About six months in, I workshopped the first few chapters with my writers group, who were extremely encouraging and supportive. One of the members, a brilliant writer and a great friend, took me aside for a bit of advice.  Our exchange went as follows:

“You know, for a contemporary romance you need three love scenes that go from soup to nuts.”

I looked at her as if she had grown horns. “Oh,” I finally said. “But this is not a romance.”

“But there’s romance in it.”

“That’s because it’s a love story. I think of it is as women’s fiction.”

“Oh, well then her life should be more of a mess.”

“Why? Why must women’s lives be messes to be interesting? To be worth writing about? Can a female character not be compelling if her life is not a complete and utter mess?”


And so I knew I was up against something. That I was writing outside the box. That, in keeping with one of the main themes of the book, I was redefiningKirkus would later call it “genre-bending,” and I quite liked that. But when I was in the throes of it, I stuck to my gut and my story and tried not to think about the marketing plan. In the end, my query letter described it as “a work of women’s fiction with a literary bent and frank sexuality.”

My publisher, the exceptional St. Martin’s Press, labeled it as both women’s fiction and contemporary romance, and they packaged it with a woman’s face and a provocative tagline. I was hoping for a piece of abstract art (my protagonist owns a gallery and the art world is heavily featured in the book), but apparently faces sell. And facing out on shelves it looks a bit like a sleek magazine cover, which I have to admit is quite alluring.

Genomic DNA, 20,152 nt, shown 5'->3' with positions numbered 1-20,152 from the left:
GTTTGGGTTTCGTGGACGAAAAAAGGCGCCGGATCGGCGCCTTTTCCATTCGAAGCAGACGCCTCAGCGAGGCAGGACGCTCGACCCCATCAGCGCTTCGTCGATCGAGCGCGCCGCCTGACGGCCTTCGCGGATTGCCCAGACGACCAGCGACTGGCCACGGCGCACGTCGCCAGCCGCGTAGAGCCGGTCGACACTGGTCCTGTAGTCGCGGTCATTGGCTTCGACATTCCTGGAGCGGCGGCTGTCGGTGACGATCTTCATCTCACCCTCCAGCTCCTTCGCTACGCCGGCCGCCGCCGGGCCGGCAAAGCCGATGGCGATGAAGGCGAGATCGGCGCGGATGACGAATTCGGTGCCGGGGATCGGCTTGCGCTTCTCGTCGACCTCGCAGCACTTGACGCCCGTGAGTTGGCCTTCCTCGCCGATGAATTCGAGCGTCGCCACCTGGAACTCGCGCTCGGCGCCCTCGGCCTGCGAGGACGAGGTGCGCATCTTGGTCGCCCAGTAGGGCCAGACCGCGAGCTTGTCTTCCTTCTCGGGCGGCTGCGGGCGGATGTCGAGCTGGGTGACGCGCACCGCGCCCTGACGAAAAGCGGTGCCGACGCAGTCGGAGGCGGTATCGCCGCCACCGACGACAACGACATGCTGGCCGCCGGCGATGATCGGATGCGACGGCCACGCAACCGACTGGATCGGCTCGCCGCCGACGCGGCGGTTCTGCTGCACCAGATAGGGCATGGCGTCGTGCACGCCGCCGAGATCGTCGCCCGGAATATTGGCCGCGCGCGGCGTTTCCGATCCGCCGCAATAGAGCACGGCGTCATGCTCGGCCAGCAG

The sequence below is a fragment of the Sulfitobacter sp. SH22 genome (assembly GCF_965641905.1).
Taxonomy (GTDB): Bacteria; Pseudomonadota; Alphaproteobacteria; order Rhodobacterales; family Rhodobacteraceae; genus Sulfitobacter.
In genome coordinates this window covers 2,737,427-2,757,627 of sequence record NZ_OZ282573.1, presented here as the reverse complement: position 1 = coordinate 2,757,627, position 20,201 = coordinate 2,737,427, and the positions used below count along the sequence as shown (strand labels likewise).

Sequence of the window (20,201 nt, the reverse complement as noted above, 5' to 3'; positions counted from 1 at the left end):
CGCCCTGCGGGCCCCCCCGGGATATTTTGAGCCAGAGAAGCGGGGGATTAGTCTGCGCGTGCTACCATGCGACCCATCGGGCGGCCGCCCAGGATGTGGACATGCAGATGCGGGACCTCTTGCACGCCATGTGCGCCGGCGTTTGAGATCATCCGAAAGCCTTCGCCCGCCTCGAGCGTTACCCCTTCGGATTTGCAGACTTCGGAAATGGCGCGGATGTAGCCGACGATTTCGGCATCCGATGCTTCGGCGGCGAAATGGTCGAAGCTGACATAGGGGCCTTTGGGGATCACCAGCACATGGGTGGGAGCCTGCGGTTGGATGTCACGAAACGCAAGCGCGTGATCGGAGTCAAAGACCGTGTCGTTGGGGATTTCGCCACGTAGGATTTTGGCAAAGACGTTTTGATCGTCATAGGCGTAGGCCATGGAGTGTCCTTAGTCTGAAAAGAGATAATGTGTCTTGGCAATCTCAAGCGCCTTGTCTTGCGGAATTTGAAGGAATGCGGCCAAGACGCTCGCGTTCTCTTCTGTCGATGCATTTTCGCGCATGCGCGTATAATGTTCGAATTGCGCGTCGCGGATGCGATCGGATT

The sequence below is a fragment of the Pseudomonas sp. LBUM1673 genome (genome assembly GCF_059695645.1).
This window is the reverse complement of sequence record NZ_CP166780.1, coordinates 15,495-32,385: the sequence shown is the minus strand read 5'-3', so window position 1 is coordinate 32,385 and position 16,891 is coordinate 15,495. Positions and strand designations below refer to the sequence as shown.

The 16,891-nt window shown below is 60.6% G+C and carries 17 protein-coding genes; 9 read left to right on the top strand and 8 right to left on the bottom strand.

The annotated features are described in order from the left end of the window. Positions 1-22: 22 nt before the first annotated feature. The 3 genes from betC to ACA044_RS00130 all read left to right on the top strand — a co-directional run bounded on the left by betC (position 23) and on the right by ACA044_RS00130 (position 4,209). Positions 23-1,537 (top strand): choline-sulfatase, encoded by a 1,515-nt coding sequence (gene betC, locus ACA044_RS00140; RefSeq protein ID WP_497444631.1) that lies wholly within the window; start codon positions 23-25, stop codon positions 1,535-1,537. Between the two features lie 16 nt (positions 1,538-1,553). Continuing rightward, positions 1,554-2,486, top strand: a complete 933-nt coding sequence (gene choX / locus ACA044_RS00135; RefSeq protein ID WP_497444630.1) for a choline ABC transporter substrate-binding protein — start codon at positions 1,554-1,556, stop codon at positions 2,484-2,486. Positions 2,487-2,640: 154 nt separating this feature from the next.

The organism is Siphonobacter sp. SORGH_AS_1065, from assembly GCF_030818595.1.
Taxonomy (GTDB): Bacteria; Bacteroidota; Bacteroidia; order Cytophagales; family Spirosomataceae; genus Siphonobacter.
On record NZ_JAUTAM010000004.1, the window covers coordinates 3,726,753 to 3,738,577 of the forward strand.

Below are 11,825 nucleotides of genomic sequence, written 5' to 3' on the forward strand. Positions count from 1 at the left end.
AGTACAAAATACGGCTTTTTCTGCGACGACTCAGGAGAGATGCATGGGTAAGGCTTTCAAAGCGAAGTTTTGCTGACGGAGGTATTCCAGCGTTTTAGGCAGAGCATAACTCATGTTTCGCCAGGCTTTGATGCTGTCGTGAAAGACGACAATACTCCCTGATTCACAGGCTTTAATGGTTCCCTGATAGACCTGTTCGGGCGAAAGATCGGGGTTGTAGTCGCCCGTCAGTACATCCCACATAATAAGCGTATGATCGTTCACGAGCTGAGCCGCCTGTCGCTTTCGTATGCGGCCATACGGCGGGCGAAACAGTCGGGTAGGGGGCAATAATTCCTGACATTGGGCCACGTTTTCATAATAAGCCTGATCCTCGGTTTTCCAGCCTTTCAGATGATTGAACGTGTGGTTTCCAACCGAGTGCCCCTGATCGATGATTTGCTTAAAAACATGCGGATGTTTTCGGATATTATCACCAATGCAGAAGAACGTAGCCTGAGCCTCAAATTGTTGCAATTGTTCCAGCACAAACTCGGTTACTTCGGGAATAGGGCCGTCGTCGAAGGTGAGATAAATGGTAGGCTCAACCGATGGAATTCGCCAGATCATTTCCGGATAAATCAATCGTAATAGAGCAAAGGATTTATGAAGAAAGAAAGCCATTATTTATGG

But still there was the dilemma of it not fitting into the parameters of a traditional romance. I worried about how fans of that genre would receive it. There were elements I knew they would find intriguing, but there were others that deeply concerned me. That went so far against the formula I feared there would be backlash. I was not entirely wrong. But the backlash has not come in rejecting the story, so much as in readers’ request, nay demand, for a sequel. A sequel.

Each day since my publication I have awoken to a handful of readers voicing their desire for a part two. Or three, even. Mostly, it is incredibly flattering that someone has connected so much with my characters that they’d like to read more. But I don’t typically read books that are parts of series. Not as a rule, mind you, they just haven’t been the books I’ve gravitated towards. I read Harry Potter, because Harry Potter. And I read the Fifty Shades series, because as an actress I’d been cast in the films, and I thought it was wise to know what exactly I was getting myself into. And oh, what a universe it was! I devoured the Flowers in the Attic books when I was far too young to be reading them. But as an adult, given the choice, I’d rather explore new voices and new worlds, and walk in someone else’s shoes. And if I love a writer, I’ll keep going back to that writer. But in the expectation that she will offer up new, interesting stories. Not a continuation of the same.

For all these reasons, I’d never intended for this story to continue. I gave it the ending I thought it warranted. The one that felt most organic and truthful to me, and for my protagonist in that particular situation, at that particular time. I felt I’d said all I’d set out to say.